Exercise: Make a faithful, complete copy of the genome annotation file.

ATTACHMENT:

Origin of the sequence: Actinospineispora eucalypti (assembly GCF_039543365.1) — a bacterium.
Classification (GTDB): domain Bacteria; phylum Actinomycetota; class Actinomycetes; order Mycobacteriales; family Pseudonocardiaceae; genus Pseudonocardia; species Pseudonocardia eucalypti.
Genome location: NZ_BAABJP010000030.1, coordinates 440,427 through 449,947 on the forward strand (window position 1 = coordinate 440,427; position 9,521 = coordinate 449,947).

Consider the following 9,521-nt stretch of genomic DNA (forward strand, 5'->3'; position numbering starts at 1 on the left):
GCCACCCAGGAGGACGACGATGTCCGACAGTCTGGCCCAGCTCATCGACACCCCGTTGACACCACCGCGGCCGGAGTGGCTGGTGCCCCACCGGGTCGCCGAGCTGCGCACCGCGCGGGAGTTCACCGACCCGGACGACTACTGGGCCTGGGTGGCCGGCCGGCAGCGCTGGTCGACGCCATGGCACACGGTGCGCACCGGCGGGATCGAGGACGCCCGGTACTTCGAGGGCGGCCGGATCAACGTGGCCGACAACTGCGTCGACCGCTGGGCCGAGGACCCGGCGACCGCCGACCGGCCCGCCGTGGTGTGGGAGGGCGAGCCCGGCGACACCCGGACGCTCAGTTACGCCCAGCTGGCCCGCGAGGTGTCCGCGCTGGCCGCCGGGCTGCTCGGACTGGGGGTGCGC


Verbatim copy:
Origin of the sequence: Actinospineispora eucalypti (assembly GCF_039543365.1) — a bacterium.
Classification (GTDB): domain Bacteria; phylum Actinomycetota; class Actinomycetes; order Mycobacteriales; family Pseudonocardiaceae; genus Pseudonocardia; species Pseudonocardia eucalypti.
Genome location: NZ_BAABJP010000030.1, coordinates 440,427 through 449,947 on the forward strand (window position 1 = coordinate 440,427; position 9,521 = coordinate 449,947).

Consider the following 9,521-nt stretch of genomic DNA (forward strand, 5'->3'; position numbering starts at 1 on the left):
GCCACCCAGGAGGACGACGATGTCCGACAGTCTGGCCCAGCTCATCGACACCCCGTTGACACCACCGCGGCCGGAGTGGCTGGTGCCCCACCGGGTCGCCGAGCTGCGCACCGCGCGGGAGTTCACCGACCCGGACGACTACTGGGCCTGGGTGGCCGGCCGGCAGCGCTGGTCGACGCCATGGCACACGGTGCGCACCGGCGGGATCGAGGACGCCCGGTACTTCGAGGGCGGCCGGATCAACGTGGCCGACAACTGCGTCGACCGCTGGGCCGAGGACCCGGCGACCGCCGACCGGCCCGCCGTGGTGTGGGAGGGCGAGCCCGGCGACACCCGGACGCTCAGTTACGCCCAGCTGGCCCGCGAGGTGTCCGCGCTGGCCGCCGGGCTGCTCGGACTGGGGGTGCGC